Cuba hosts Partners

Published May 1, 2000


With the possibility of bankruptcy hanging over the church, Partners in Mission – the church’s international relations arm – considered the unusual question, “Should Partners go out of business?”

It was a top item on the agenda in February at Partners’ regular twice-yearly meeting, held outside Canada for the first time. Fourteen committee members and six staff met in Cuba to assess the present, talk about the future and learn about a Cuban Church that is emerging from trying times.

“Our meetings are always held in Oakville (west of Toronto) and we thought it would be a good idea to have a shared experience of what we are doing overseas, and visit clergy we support,” said Rev. Stuart Pike, who is based in Grimsby, Ont., and chairs the committee.

The committee looked at Partners’ three sections, Africa/Middle East, Asia/Pacific and Latin America/Caribbean – and decided travelling to Latin America was most cost-effective, Mr. Pike said. Partners supports several projects in Cuba, including an ecumenical seminary.

The group met at Havana’s Holy Trinity Cathedral, seat of the Iglesia Episcopal de Cuba, and stayed at a nearby dormitory.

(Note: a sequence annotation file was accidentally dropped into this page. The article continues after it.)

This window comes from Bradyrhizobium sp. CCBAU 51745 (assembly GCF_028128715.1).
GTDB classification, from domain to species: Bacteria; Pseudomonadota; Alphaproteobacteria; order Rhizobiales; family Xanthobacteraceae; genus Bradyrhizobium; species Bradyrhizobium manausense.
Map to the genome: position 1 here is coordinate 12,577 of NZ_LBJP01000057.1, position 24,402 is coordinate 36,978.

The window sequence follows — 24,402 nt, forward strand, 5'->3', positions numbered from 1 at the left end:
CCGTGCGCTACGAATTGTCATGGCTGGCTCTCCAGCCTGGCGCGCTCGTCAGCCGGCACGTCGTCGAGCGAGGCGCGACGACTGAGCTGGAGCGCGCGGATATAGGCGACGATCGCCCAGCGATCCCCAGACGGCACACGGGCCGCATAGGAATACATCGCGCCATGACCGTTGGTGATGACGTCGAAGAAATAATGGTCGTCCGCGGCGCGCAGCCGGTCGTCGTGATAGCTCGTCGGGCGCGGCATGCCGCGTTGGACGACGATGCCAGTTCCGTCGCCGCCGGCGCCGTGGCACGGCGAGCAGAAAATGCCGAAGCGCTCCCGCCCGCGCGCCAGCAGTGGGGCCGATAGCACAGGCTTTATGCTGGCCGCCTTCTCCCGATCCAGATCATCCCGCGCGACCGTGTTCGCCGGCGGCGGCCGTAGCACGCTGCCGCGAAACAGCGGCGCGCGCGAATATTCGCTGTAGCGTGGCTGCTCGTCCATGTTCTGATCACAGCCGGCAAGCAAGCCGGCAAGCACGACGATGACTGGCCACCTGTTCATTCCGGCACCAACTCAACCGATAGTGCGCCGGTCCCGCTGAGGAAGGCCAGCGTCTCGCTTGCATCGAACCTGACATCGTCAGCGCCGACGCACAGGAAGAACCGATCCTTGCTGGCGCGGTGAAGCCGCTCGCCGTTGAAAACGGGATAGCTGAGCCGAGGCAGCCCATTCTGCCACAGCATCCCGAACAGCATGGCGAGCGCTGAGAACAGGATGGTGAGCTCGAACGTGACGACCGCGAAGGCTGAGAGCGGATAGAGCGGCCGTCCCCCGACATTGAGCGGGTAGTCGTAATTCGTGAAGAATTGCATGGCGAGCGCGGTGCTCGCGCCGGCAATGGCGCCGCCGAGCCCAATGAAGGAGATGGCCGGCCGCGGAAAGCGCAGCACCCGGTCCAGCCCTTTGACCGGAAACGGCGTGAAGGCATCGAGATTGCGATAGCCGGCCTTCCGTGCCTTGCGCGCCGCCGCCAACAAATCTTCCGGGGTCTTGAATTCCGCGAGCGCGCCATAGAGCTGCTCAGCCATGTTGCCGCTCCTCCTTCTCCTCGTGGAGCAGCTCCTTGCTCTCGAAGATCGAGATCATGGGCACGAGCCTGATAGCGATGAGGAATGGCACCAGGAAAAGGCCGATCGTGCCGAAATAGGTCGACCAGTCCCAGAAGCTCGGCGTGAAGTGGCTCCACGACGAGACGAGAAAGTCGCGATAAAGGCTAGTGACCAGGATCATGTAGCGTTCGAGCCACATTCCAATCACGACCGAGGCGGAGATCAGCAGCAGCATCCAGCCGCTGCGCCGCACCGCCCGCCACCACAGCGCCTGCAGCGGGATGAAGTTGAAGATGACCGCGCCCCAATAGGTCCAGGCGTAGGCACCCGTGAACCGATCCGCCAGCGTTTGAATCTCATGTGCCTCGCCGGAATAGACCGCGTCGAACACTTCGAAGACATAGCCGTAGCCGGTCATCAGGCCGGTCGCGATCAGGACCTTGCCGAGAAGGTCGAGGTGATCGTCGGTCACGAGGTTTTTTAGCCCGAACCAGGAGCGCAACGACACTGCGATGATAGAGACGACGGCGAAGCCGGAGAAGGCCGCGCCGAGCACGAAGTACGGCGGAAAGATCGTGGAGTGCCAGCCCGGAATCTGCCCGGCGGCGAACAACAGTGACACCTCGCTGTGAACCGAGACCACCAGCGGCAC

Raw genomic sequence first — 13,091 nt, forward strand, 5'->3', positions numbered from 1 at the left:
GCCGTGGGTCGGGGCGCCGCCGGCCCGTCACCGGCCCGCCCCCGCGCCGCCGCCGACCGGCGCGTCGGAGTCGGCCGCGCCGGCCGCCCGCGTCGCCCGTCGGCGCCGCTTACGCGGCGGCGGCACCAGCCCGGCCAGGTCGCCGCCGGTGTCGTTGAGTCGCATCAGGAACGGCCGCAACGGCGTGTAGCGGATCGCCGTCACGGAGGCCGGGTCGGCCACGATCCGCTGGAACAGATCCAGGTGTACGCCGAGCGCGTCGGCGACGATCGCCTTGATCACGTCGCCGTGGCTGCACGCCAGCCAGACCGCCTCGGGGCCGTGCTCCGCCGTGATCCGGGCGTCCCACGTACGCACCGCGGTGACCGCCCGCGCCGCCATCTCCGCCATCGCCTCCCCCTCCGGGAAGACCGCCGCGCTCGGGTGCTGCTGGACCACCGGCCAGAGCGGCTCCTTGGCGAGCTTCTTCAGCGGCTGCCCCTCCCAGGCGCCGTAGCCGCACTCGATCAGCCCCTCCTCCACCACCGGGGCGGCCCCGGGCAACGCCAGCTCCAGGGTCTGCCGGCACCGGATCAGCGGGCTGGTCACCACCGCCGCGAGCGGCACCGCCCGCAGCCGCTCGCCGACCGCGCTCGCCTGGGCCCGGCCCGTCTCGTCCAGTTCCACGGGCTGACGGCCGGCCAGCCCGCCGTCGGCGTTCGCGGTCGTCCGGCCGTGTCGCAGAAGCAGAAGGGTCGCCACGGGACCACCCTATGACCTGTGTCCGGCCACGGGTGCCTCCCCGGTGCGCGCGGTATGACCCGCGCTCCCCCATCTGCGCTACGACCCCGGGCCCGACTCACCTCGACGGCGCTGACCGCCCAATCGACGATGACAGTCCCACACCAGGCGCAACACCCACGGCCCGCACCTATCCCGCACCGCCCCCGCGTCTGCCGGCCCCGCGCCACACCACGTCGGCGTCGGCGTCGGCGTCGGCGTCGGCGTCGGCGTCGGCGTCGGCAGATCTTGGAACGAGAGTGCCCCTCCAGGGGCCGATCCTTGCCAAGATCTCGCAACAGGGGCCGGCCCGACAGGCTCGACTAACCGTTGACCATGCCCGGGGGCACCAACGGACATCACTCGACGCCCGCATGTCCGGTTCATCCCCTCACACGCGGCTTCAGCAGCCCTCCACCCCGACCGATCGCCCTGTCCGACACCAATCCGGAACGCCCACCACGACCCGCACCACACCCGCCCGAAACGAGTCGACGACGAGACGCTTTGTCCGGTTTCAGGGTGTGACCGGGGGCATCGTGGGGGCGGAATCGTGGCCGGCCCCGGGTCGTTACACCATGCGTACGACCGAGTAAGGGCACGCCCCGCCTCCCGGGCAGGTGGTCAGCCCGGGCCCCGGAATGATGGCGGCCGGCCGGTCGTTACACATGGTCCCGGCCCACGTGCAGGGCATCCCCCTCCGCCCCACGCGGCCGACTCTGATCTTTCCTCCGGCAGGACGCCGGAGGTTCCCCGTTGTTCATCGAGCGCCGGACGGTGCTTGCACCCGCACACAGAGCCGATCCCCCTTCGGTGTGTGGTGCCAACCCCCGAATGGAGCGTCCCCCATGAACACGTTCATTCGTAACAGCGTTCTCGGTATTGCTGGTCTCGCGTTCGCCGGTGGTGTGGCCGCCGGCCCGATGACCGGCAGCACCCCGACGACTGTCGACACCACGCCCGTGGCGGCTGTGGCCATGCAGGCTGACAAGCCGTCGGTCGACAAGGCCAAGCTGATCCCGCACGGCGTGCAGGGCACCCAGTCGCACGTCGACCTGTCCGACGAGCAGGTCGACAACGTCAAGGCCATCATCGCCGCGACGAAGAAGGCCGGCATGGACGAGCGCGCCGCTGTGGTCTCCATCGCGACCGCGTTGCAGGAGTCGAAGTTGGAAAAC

“The main thing on our schedule was how we see our work if the church doesn’t survive,” Mr. Pike said. The church has raised the possibility that residential school lawsuits could bankrupt it.

The committee concluded, “We don’t believe God is calling us to abandon international partnerships. We need to find ways to continue,” he said.

Among solutions discussed: continuing Partners in Mission under an agency structure and exploring funding by dioceses.

The Anglican Church in Cuba is tiny – about 20,000 members out of a total population of 11 million, mostly Roman Catholics – but ties with the Canadian church are strong, said Rev. Philip Wadham, regional mission co-ordinator for Latin America and the Caribbean.

Under Fidel Castro, churches were not persecuted, but they were discriminated against, Mr. Pike said. In recent years government attitudes toward religion have relaxed, and relations have improved, Mr. Wadham said.

Out of $300,000 in grants to the Latin America/Caribbean area, Cuba receives about $32,000. Besides a seminary in Matanzas, Partners augments clergy salaries, which are about $10 U.S. per month, and supports diocesan programs, he said.

Noel Chevalier, a committee member from Regina, Sask., called the experience a “mutual exchange” that “kept our focus as a worldwide church.” For him, it was “a chance to meet real people” that was a “transformation personally.”

Rev. Jennifer Gosse of Cartwright, Labrador, visited a woman recently widowed. “She asked us to pray for her. It was amazing to be in a different place and for your faith to bring people together.”

Judy Berinai, who is from Malaysia and the committee’s international partner, called the trip “enriching ? I can identify with some of the things in Cuba.”


  • Solange DeSantis

    Solange De Santis was a reporter for the Anglican Journal from 2000 to 2008.

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